Global Women's Project

The Global Women’s Project (GWP) is a non-profit organisation based in Melbourne dedicated to creating a gender equal world.

Project brief

Client: Global Women's Project

Project type: Website redesign

Team members: 4 UX designers

Duration: 2.5 weeks


In March 2017, GWP approached us to help them improve their existing website so that it attracts more donors and donations.


Our challenge was to redesign the website in an already saturated industry dominated by much larger & well- established organisations.

My role

As part of the UX team servicing to GWP, I was involved in the end-to-end process that delivered the experience strategy and website redesign.

I worked alongside 3 other team members and my role, specifically, includes:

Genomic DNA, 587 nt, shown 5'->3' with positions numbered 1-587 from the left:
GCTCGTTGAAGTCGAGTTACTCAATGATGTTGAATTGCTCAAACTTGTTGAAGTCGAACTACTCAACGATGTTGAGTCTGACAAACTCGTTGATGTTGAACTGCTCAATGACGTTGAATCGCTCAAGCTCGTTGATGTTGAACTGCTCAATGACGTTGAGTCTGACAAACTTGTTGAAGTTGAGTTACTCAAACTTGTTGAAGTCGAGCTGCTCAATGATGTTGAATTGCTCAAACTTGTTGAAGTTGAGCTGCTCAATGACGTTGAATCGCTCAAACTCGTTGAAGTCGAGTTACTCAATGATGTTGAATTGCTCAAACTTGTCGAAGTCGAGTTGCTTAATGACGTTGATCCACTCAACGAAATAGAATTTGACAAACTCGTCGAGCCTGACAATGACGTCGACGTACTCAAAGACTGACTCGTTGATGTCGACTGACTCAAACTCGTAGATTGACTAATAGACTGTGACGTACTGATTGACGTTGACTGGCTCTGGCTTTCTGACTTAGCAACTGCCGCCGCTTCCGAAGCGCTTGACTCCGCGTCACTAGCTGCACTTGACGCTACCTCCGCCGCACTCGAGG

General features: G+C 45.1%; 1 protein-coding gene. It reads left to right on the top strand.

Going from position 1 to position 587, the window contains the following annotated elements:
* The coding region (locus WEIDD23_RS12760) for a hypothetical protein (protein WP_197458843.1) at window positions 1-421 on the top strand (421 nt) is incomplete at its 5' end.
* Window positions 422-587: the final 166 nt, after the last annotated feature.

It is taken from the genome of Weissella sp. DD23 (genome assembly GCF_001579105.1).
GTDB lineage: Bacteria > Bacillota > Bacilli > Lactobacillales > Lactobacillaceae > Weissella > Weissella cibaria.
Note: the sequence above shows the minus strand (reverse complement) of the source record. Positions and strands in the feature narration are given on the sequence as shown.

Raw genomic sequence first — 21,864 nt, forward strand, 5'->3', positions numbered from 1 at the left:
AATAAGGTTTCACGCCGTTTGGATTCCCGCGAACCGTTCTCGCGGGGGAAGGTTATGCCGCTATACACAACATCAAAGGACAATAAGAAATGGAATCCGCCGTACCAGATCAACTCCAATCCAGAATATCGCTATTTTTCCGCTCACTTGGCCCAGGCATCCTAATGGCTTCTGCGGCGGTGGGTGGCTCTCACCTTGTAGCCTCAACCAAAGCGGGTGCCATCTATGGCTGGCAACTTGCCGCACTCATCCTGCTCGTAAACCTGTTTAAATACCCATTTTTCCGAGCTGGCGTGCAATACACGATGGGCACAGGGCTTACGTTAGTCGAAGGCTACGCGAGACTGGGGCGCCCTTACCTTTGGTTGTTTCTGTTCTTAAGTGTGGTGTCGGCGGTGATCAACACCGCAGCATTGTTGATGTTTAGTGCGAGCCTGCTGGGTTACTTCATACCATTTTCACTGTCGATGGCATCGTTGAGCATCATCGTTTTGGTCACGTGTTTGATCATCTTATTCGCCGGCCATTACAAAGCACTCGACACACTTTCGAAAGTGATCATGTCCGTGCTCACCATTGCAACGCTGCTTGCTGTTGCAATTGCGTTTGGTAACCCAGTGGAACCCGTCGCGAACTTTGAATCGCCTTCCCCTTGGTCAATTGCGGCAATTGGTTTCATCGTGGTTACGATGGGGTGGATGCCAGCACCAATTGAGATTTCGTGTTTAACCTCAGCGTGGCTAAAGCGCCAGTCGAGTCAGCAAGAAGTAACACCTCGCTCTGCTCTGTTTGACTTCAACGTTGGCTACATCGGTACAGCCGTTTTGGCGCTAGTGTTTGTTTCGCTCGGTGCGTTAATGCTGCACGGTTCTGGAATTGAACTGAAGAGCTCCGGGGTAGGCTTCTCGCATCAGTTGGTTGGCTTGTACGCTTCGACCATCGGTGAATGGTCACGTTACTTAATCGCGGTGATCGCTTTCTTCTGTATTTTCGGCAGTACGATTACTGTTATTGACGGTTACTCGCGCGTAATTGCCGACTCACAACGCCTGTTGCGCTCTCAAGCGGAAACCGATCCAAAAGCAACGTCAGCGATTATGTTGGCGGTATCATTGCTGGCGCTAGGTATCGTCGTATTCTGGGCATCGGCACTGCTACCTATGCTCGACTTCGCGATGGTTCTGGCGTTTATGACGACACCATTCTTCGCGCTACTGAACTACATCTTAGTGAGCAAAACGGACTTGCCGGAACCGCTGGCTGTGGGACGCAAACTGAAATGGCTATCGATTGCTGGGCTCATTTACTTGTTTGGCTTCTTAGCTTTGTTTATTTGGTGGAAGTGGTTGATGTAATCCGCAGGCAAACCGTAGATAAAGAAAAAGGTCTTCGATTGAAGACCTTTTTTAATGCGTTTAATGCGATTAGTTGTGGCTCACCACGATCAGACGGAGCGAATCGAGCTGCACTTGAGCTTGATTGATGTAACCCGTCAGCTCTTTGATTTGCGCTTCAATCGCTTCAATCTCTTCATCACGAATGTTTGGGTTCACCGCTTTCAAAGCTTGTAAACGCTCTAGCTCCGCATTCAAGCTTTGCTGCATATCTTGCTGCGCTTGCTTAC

• Communicated with the stakeholders
  • Conducted user research
  • Affinity mapping
  • Defined the problem statement
  • Defined the hypothesis
  • Participated in a Design studio session
  • Created the information architecture
  • Built the wireframes & prototypes (specifically the home page)
  • Led the documentation
  • Presented the solution to the client
Screen Shot 2017-08-14 at 5.05.40 pm.png

The process

The UX Design Thinking process was used for the project from end-to-end. A high-level breakdown of what we did in each phase is described below:


Met with the stakeholders to to gain a better insight into their organisation, users, & objectives to uncover potential problems areas we should focus on. Conducted various research to obtain information from the users: user interviews, surveys, affinity mapping, & competitive analysis.


We synthesised the research data into meaningful insights we could work with. In this stage, we defined the problem statement, hypothesis, and solution statement.


Brainstormed to generate ideas for the new design. Tasks within this stage includes: information architecture, card sorting, user flow, site map, concept map, and content strategy.